This temple was added to the list of Great Living Chola Temples in the year 2004. The Great Living Chola Temples includes the Brihadeeswara Temple at Thanjavur, the Temple of Gangaikondacholisvaram at Gangaikonda Cholapuram and the Airavatesvara Temple at Darasuram. All of these temples were built by the Cholas between the 10th and 12th centuries CE and have a lot of similarities


Aisanyesvara Siva Temple, Bhubaneswar


Aisanyesvara Siva Temple is a 13th century Hindu temple dedicated to Lord Shiva located in Bhubaneswar, the capital of Odisha, India. The temple is in the precinct of Municipal Corporation Hospital, Sriram Nagar, Old Town, Bhubaneswar. It is close to the western compound wall of Lingaraj Temple. This is a living temple and with a shrine facing east.
The enshrined deity is a Sivalingam within a circular yonipitha (basement). Rituals like Sivarathri, Jalabhiseka, Rudrabhiseka, Sankranthi are observed here. The festival deity of Lord Lingaraja is brought to this temple after the 6th day of Sivaratri.



Architectural features like Saptaratha (seven chariots) plan that bears close resemblance with Megheswar temple suggests that Aisanyesvara Siva Temple was built in the 13th century AD. Other architectural features suggests that it was built by Gangas.


The temple is constructed in the Kalinga architecture style using grey sandstone. Tala jangha and upara jangha are decorated with khakhara mundi and pidha mundi respectively. The pista has three mouldings, which is decorated with series of khakhara mundi. The anuratha paga(main portion) has series of khakhara mundis in succession, lotus cup in anuraha paga and 10 bhumi amlas in the kanika pagas. Two udyota lions are noticed in the gandi of rahapaga. At the base of the gandi in the frontal wall there is a miniature rekha angasikhara.
The doorjambs are decorated with three vertical bands of puspa sakha, patra sakha and lata sakha from exterior to interior. At the base of the doorjambs there are khakhara mundis on either sides. The deity of Lalatabimba Gajalaxmi is seated in Lalitasana. In the architrave right above the jamb there is a navagraha panel, each graha within a niche. Surya (Sun god) holds lotus in his hands. Ketu (serpent god) is in serpent tail and holds bow in his left and a shield in the right hand. The temple is maintained by Bhubaneswar Municipal Corporation. Aisanyesvara Siva Temple is in good state of preservation.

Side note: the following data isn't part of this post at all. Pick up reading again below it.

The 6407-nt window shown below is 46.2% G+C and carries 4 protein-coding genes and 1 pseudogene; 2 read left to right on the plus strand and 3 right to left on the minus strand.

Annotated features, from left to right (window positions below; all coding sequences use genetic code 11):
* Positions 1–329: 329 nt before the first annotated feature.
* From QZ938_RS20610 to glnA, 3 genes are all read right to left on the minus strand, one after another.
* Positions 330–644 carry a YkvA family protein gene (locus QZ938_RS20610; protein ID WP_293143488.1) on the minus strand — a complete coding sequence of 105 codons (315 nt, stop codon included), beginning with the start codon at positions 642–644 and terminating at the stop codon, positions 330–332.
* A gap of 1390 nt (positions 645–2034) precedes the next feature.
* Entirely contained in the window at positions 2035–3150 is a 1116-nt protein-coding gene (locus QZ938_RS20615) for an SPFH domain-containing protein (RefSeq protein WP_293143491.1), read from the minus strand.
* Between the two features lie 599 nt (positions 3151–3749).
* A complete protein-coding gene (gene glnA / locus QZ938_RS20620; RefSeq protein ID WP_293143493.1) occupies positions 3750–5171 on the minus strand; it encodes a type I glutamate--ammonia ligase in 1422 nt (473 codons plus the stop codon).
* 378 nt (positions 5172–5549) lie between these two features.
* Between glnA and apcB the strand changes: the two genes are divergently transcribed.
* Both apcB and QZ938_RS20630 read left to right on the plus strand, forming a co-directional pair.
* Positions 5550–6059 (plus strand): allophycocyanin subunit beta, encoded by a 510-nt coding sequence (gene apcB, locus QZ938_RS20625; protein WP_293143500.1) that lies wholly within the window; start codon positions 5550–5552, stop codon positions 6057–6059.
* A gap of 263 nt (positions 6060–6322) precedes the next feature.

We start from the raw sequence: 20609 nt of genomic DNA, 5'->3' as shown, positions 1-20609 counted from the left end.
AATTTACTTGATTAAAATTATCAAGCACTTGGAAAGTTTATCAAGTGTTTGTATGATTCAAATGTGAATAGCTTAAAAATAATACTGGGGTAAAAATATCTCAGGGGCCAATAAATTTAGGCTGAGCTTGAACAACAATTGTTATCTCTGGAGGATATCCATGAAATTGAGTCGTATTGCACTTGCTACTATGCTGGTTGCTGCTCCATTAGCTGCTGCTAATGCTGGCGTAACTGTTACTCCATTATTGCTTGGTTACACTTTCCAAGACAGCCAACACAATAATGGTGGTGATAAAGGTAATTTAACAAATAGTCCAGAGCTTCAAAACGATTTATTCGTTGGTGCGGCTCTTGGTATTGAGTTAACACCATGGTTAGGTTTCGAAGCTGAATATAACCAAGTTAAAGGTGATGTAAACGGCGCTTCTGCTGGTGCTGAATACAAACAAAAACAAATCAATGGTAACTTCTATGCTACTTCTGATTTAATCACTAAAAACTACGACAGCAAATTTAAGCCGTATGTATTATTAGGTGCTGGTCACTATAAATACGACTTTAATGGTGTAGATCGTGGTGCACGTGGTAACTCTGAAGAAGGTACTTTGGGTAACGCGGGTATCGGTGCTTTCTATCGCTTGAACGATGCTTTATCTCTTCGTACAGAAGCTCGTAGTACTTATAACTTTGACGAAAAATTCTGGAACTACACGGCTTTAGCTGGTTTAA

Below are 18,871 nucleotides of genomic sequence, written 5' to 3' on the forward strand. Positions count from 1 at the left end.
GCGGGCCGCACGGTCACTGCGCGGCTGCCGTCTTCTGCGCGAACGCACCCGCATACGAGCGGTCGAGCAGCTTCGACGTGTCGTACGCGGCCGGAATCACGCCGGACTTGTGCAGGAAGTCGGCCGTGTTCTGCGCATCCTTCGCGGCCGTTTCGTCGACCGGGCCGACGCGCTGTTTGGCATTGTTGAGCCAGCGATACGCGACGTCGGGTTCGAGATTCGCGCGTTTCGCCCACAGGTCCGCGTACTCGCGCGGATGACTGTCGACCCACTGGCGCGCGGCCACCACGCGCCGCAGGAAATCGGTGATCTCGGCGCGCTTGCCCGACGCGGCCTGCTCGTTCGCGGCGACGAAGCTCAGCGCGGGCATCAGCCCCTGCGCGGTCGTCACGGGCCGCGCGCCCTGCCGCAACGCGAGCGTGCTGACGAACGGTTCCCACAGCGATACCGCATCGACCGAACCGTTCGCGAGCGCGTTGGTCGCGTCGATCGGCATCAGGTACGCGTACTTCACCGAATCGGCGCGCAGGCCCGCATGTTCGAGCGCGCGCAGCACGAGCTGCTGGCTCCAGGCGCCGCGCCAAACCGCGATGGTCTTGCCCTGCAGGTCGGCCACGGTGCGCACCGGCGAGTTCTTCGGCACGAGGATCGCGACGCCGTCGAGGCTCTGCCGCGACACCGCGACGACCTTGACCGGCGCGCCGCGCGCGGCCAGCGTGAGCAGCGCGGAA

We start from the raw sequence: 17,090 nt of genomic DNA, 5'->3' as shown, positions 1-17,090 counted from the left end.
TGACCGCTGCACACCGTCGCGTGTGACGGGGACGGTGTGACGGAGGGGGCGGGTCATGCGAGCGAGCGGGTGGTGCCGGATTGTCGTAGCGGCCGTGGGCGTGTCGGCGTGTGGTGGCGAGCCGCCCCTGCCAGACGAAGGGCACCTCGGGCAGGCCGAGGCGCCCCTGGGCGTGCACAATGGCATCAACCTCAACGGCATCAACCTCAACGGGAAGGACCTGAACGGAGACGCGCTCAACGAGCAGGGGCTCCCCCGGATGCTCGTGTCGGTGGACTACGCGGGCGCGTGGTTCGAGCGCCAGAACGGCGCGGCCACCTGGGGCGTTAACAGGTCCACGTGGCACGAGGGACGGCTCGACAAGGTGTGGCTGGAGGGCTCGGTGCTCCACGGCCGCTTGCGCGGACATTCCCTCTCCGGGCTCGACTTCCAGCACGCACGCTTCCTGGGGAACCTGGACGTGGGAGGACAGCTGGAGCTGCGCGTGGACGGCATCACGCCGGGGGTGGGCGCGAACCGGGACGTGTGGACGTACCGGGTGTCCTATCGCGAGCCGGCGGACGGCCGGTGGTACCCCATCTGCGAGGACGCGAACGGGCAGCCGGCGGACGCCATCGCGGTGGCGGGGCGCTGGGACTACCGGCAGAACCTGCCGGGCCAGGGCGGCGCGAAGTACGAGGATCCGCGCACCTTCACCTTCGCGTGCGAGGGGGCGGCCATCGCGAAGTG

Akhandalamani Temple, Orissa

Akhandalamani Temple at Aradi village, Orissa, India, is dedicated to Lord Siva. Aradi is about 37 kilometers away from Bhadrak. The present fifty-foot cement and concrete temple structure replaced a wooden temple some time between 1830-1840 AD.


Location & transportation

This famous temple, the abode of “Lord Siva” is located in the bank of river Baitarani, at Aradi, 37 km to the east of the district headquarters of Bhadrak via Asurali, Kothara and Dhusuri. This place is also linked to Chandabali by boat through the river Baitarani. From Chandabali ferry ghat to Aradi it will take hardly two hours by boat.


There is no conclusive history available either regarding Baba Akhandalamani or the temple of the lord Siva. According to legend, around 350 years ago during the rule of Raja Sri Niladri Samara Singha Mohapatra, one early morning the Raja sent a peasant to cultivate his paddy field on the bank of the river Baitarani. While cultivating, the blade of his plough was broken by hitting with some hard material. The peasant was astonished and found a black glazed granite stone full of blood flowing toward the river Baitarani. The peasant ran to call King Niladrisamar Singhm and he hurriedly came to the spot, finding a flood of milk in place of blood and a huge black cobra hooding the stone.